Defending the Faith: Exploring what Paul meant by 'apostle'

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  • justinc Adelaide, 00
    Oct. 7, 2013 6:55 a.m.

    I think Peterson starts off with the obvious assumption that an Apostle must have Priesthood. I don't think the earliest Christians did have any such Priesthood (just read what Hebrews 7-8 is implying) although they certainly claimed authority "in the name of" or "by the power of".

  • SLCPorter SLC, UT
    Oct. 4, 2013 3:54 p.m.

    What is the point spending ANY time dissecting these ancient verses when we have the benefit of a living prophet who can ask God today what he wants the church to do? I for one am going to wait for divine guidance on this.

  • kitchenqueen13 Columbia, MO
    Oct. 4, 2013 8:07 a.m.

    I dont think it is so much a matter of could, or should women be ordained to the priesthood or even if they were ordained to the priesthood in the past...women do more than enough as it most of them really want to add the responsibilities of the priesthood to it? I for one am glad I do not have to worry about priesthood callings...I feel that raising my sons to be priesthood holders is more important..I do not feel like less of a person because I cant hold the priesthood...because in my view the mothers of the priesthood holders have more and the wives...we guide the men to be decent and honorable...that doesn't make us less...that makes us an equal helpmate...its like paying pay tithing you get blessings, you are supportive of a priesthood holder or raise a priesthood holder, you also get blessings...and just like woman need girl time...(relief society) guys need dude time (priesthood meetings) where they can swap notes on how to be better sons, husbands, and fathers, without there wives my opinion :)

  • the truth Holladay, UT
    Oct. 3, 2013 7:36 p.m.


    "priestess" is simply what the wife of the priest or high priest was called. Probably just a bad translation or a cultural thing.

  • Michigander Westland, MI
    Oct. 3, 2013 2:47 p.m.

    We in The Church of jesus Christ (WHQ: Monongahela, Pennsylvania) ordain women as deaconesses according to the New Testament pattern of Romans 16:1-2, as noted below:

    "I commend unto you Phebe our sister, which is a servant of the church which is at Cenchrea [Greece]:
    That ye receive her in the Lord, as becometh saints, and that ye assist her in whatsoever business she hath need of you: for she hath been a succourer of many, and of myself also."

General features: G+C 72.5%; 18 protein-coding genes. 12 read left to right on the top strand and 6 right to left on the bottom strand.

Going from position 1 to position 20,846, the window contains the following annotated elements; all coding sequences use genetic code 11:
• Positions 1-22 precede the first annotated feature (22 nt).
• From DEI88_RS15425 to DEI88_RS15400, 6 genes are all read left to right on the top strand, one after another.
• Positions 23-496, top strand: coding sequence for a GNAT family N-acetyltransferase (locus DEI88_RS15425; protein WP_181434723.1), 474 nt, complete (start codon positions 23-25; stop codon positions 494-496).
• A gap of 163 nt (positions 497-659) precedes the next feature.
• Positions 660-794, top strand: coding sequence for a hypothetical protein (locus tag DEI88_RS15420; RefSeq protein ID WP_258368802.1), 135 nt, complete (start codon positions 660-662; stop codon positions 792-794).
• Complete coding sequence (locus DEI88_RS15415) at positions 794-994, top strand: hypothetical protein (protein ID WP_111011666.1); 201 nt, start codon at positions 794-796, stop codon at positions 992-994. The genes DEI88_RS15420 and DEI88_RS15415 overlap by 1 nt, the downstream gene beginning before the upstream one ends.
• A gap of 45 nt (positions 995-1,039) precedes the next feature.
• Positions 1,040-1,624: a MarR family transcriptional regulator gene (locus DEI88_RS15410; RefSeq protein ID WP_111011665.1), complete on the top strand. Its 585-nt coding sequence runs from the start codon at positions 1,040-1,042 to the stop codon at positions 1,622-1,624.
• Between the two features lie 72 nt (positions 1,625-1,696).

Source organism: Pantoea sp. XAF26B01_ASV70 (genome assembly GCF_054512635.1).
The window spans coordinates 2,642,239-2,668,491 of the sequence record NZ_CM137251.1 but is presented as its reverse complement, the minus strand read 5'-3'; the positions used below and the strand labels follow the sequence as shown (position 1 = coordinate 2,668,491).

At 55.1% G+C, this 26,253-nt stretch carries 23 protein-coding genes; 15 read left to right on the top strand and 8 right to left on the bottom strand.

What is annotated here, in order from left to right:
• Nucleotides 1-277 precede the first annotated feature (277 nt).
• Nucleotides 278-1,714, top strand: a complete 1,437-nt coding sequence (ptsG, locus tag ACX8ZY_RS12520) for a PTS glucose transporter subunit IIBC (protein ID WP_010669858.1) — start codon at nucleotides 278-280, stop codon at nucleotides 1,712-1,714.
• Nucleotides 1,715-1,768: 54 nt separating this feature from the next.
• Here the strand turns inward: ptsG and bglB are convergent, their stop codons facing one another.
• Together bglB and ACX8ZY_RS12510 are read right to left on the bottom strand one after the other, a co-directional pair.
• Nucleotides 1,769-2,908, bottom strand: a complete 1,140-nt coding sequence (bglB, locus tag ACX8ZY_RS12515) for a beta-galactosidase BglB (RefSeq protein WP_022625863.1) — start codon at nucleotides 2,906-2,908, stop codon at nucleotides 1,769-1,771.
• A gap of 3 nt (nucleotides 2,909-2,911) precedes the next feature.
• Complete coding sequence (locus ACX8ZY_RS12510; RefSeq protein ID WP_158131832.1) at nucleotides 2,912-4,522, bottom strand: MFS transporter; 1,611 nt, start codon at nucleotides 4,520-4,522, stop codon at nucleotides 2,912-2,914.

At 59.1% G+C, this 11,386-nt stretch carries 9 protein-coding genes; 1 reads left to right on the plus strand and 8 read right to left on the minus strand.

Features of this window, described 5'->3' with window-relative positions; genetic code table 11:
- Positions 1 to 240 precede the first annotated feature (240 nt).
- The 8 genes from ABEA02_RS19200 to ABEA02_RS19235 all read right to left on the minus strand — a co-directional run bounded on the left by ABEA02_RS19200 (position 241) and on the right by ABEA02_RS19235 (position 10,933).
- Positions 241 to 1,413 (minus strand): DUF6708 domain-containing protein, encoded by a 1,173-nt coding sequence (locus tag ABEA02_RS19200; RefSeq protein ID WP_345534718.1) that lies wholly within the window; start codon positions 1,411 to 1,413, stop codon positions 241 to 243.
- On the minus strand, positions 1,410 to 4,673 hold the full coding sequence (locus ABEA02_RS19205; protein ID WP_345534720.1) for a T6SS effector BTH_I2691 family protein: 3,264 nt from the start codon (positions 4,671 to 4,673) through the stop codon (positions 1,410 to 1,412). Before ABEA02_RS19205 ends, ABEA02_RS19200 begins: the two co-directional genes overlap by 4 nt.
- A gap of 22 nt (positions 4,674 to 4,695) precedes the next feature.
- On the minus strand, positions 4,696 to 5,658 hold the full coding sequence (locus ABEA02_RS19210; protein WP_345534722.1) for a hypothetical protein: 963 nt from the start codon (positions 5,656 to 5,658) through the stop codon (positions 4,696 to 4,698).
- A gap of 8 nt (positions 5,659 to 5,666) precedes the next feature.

The Greek word translated as "servant" is "diakonos" or deaconess in English - the female counterpart to deacons also mentioned in the Apostle Paul's writings in the New Testament (1Tim 3:8-13). Both offices are non-priesthood helps. We have not a few but several hundred (700+) sisters/women who are ordained deaconesses - a very important and valuable office.

    Dr. Peterson's article is correct. The good works of Paul's "kinsmen" Junia (or Junias) along with Andronicus were especially being observed or "not[ed]" by the Apostles. That is the simplest and easiest to understand interpretation.

  • sharrona layton, UT
    Oct. 3, 2013 10:08 a.m.

    RE: Some arguing for the ordination of women, point to Paul's mention of "Junia" at the end of his epistle to the Romans as an example of a female apostle in the early Christian church.

    A bishop then must be blameless, the husband of ’One wife’…;(1 Tim 3:12). The NT uses the term bishop, elders, and presbyters interchangeably.

    In Greek only a difference of accent distinguishes between Junias (male) and Junia (female). If it refers to a woman, it is possible that she had the gift of apostleship (not the office).

    In Greek,Iounias=*Junia which is an English translation, i.e...Iēsous=*Jesus and

    There isn’t a Greek character for the English letter *J. The KJV translators mis- transliterated Elijah to Elias in(Mt 11:14; Luke 1:17) . To avoid confusion, modern translations: NIV, NJKV, NASB and the Catholic Bible have Elijah instead of Elias .

    In(D&C 110: 1-16) Elias and Elijah appear to JS, but in the Bible they are the same person.

  • m.g. scott clearfield, UT
    Oct. 3, 2013 10:06 a.m.

    A well researched article with lots of references which reminds me why I could never be a scholar. As important as the scriptures are, even in these latter days, it goes to show that the written word from eons ago can and will continue to be used to serve whatever purposes one may want to achieve. That's why I'm happy to believe in latter day revelation and that there are Prophets, Seers, and Revelators of today who can speak to us and help keep us on the right path. Read the scriptures to get the spirit and then Follow the Brethren.

  • celeratelife Lethbridge, 00
    Oct. 3, 2013 9:02 a.m.

    Interesting! Personally, I'm not going to invest too much energy in such mysteries. Experience has taught us that it's not wise to speculate - as in the reversal and the official recounting of all policy & statements regarding Africans & the Priesthood since Brigham Young's time and all the statements that were made about birth control over the years.

  • GreatScot Eagle Mountain, UT
    Oct. 3, 2013 8:26 a.m.

    I'm not sure it is fair to say that there is no scriptural precedent. The term "priestess" appears a number of times in ancient scripture, and is used by Latter-day Saints in modern times leading one to believe that we do not yet fully comprehend the concept. God may yet school us in these matters.

  • Apocalypse please Bluffdale, UT
    Oct. 3, 2013 7:53 a.m.

    Even if the Bible clearly stated that there was a female apostle, you could always assert that Bible wasn't translated correctly in that instance. Maintaining what ever you believe to be the God ordained status quo really isn't that difficult.